3. The instruments are examined in the light of three criteria, namely the systematics of monetary policy instruments, efficiency, and compatibility with the market economy system. The study reaches the conclusion that the Bundesbank's proposed improvement of the instrumentarium does permit a more efficient monetary policy than hitherto, but must be judged critically with regard to its regulatory characteristics, since it permits the possibility of selective investment control. This finding leads to the fundamental question of whether it is possible within the framework of present relation between central bank and commercial banks to eliminate the undesiredly high elasticity of the credit supply in any way other than by measures which go beyond purely quantitative effects. This gives cause to consider the question with which the article closes (with a reference to the preceding contribution by Rudolf Stucken) of whether the relationship between the central bank and the credit banks should not be subjected to a fundamental reappraisal.
Monissen, Hans G.
"The Supply of Money and Credit Policy: Critical Notes on the Monetary Conception of Claus Köhler"
Recent intensive examination of monetary problems has brought a significant expansion of our knowledge of behaviour structures in the monetary sector and of the interaction of the monetary with the real sector as well as of the consequences of stability-policy operations of central agencies. However, the research results presented by a small group of American economists (the so-called monetarists) have so far gained only incomplete acceptance, or only the basic approach has been accepted, in the German-speaking world.
One of the few attempts in the Federal Republic of Germany to develop a self-contained monetary and credit theory conception has been undertaken in the past few years by Claus Köhler and his co-workers. But Köhler's conception, which was popularized to a high degree in the German-speaking world, adopts a standpoint that is intentionally opposed to that of the monetarists. This, and to no slight extent the fact that Köhler's theoretical approach has become more and more the foundation for the activities of the Council of Experts, justify a systematic critical evaluation of his works and those of his former students.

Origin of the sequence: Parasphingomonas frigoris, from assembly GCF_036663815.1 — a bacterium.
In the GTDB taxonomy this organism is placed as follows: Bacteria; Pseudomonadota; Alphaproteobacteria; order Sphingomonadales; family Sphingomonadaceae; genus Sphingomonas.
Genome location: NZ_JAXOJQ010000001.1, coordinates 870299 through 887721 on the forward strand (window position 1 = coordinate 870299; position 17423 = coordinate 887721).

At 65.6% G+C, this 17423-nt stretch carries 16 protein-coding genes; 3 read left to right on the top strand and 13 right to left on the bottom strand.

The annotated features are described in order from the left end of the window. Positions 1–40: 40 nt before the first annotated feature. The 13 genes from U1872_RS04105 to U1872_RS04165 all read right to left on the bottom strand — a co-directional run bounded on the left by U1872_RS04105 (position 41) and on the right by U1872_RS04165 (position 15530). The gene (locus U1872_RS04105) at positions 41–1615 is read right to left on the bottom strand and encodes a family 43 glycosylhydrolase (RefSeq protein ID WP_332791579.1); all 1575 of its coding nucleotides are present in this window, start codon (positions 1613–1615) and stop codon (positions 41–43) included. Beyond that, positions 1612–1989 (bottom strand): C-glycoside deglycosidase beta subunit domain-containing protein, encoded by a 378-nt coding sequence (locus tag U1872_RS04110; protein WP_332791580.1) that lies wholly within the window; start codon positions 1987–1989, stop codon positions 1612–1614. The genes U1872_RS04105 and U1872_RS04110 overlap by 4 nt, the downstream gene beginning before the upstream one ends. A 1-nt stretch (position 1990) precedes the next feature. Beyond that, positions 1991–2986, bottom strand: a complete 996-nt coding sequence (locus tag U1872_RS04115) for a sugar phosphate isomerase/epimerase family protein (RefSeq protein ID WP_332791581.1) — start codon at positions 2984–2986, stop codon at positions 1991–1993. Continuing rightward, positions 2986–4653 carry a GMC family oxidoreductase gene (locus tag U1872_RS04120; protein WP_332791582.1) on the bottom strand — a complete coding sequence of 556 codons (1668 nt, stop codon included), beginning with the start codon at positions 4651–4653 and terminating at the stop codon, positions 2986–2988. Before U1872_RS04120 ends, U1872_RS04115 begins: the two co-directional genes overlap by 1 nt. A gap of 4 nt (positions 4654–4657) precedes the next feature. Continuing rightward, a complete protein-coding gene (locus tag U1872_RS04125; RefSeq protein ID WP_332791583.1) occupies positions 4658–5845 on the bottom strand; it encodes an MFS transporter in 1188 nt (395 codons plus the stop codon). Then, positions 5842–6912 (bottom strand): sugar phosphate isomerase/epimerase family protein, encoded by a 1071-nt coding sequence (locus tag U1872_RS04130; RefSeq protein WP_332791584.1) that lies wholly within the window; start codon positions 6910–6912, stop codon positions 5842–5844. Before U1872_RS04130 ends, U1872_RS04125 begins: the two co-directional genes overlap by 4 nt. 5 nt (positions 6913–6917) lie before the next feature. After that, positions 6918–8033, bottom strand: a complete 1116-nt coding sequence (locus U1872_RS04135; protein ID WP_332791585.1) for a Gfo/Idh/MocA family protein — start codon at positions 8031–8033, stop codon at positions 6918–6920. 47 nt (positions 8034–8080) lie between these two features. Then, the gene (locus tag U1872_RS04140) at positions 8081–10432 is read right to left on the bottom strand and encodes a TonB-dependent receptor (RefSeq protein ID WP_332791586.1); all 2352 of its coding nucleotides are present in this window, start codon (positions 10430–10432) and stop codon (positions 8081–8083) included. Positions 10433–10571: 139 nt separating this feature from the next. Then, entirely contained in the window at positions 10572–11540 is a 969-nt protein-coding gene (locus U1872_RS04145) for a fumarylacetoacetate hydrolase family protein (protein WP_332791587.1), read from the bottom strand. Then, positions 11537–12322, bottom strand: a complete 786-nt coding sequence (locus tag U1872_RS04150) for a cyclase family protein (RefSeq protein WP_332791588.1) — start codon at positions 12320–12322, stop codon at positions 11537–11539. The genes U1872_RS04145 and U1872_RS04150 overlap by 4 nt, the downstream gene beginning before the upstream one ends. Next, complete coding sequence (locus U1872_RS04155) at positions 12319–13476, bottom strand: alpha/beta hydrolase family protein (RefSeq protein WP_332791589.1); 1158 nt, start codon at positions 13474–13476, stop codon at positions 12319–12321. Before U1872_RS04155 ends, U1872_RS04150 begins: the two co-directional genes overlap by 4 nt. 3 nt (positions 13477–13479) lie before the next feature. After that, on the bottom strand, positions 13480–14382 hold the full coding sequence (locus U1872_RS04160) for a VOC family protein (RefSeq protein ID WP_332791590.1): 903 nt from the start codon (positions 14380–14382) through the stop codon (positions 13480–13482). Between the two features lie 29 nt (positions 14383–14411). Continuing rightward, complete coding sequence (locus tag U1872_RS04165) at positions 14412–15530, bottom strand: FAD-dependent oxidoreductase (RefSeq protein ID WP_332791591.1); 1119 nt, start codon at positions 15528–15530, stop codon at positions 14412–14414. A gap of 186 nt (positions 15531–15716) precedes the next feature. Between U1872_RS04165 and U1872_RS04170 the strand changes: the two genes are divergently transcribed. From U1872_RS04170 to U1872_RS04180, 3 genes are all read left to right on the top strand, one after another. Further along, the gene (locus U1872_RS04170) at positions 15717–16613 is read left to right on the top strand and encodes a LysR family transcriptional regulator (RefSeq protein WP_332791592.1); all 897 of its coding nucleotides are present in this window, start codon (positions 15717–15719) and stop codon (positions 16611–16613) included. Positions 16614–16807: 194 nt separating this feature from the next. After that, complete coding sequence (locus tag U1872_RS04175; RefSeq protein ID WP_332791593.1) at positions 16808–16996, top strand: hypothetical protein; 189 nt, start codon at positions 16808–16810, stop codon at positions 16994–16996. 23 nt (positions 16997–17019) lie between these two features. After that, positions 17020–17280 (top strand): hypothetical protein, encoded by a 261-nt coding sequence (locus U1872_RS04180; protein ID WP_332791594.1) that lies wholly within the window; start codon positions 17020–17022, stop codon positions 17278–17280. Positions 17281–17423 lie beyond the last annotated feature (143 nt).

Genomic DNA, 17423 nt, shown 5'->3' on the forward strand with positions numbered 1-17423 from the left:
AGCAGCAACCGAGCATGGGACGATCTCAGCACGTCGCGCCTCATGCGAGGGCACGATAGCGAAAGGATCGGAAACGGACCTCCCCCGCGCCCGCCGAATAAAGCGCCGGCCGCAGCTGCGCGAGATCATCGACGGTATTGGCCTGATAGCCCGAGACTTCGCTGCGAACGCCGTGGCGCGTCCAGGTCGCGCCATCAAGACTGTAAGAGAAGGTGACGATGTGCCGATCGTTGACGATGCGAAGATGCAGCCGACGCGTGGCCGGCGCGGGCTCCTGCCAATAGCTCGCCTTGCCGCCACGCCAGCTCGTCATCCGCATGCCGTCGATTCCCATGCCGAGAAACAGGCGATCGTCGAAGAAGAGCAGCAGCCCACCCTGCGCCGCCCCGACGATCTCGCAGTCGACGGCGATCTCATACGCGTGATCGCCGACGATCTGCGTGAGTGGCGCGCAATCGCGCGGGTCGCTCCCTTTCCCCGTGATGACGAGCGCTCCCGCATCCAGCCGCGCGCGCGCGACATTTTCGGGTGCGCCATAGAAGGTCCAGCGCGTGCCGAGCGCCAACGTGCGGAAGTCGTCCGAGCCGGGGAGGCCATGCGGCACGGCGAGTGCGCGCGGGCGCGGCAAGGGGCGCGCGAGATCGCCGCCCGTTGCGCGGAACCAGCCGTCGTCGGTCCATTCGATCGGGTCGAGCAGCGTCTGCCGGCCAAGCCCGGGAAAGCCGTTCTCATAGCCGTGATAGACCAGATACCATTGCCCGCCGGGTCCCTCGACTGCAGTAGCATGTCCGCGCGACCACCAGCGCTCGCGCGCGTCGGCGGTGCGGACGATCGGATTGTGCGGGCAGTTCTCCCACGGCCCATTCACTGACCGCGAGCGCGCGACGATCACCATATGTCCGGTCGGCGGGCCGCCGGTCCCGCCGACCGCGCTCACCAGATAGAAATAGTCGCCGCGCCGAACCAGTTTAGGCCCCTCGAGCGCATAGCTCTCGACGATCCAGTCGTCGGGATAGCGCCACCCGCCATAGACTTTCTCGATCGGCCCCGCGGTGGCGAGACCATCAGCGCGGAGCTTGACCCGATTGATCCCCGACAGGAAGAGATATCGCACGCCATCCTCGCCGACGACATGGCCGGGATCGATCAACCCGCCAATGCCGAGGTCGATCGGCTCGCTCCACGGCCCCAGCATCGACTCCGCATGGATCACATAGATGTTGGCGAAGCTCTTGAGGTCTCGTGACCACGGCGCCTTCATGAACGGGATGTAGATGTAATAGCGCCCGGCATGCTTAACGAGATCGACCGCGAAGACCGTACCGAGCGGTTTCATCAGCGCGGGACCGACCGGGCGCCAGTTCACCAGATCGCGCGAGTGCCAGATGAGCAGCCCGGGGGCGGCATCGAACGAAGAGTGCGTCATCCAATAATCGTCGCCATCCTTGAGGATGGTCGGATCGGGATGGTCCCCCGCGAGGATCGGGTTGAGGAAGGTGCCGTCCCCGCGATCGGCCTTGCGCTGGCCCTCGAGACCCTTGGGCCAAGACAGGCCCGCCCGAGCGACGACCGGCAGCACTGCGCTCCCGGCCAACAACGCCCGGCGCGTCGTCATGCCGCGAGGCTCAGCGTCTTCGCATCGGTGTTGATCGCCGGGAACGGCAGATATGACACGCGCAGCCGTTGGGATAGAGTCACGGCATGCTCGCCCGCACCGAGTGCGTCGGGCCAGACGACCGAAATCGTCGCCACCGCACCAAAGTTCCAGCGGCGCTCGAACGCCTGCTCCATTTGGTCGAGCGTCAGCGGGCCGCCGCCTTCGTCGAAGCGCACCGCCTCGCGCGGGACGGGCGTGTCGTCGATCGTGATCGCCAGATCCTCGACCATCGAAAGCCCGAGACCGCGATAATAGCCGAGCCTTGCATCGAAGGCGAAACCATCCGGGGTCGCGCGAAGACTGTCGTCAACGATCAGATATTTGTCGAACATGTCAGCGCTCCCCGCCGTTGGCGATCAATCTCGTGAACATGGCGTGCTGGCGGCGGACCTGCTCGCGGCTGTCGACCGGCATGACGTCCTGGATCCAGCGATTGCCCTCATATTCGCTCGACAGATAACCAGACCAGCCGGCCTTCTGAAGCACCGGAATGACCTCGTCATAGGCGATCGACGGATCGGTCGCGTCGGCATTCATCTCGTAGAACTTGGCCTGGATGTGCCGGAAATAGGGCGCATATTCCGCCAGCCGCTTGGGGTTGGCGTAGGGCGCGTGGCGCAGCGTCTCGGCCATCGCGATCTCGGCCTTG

This evaluation has been based on the following system:
1. Analysis of the structure of the monetary sector,
2. Transmission of monetary impulses, and
3. Effect of monetary policy measures.
The chief defect of the Köhler studies proved to be the lack of an overall model based on price theory that simultaneously covers the quantity of money, credit volume and the short and long term interest rates and unequivocally explains the transmission of policy impulses. Instead of such an analytical framework we find a large number of allusions to modalities and potentialities, and associatively interspersed, empirically often untenable statements which, in fact, are frequently reversed elsewhere. Such procedure gives the reader a leeway for subjective interpretation that is scarcely acceptable.
Ketterer, Karl H. and Pohl, Rüdiger
"The Concept of Potential-Oriented Credit Policy on a critical essay by H. G. Monissen"
This article relates to a critical commentary published in this journal, in which H. G. Monissen expresses his views on the theoretical foundations of potential oriented credit policy, a liquidity-theory conception for central bank policy. It is shown that Monissen's criticism can be explained by a claim to theoretical exclusivity.
Monissen postulates that monetary policy measures exert an influence via stocks of wealth and wealth structure effects on nominal aggregate demand, and that hence evidence on causalities can be gained only from analysis of a structural model which describes the interrelationships of the various items of wealth and their association with the instruments of monetary policy.
Potential-oriented credit policy is a conception which assigns the central bank the task of controlling flows of payments. Underlying this is the view that flows are more easily controlled that stocks of wealth and that the existing credit-policy instruments are designed predominantly to influence money and credit flows. The intermediate objective of central bank policy is the flow magnitude of credit granting, which in turn, taking account of the disposition of non-bankers, acts via the existing quantity of money and determines the magnitude of the volume of payments, which in its turn is related to the nominal aggregate demand.
The concept is presented in condensed form. When considered in the light of systematic relationships Monissen's criticism proves to be untenable.
"The Determinants of the Interest Level in the Federal Republic of Germany - A Commentary"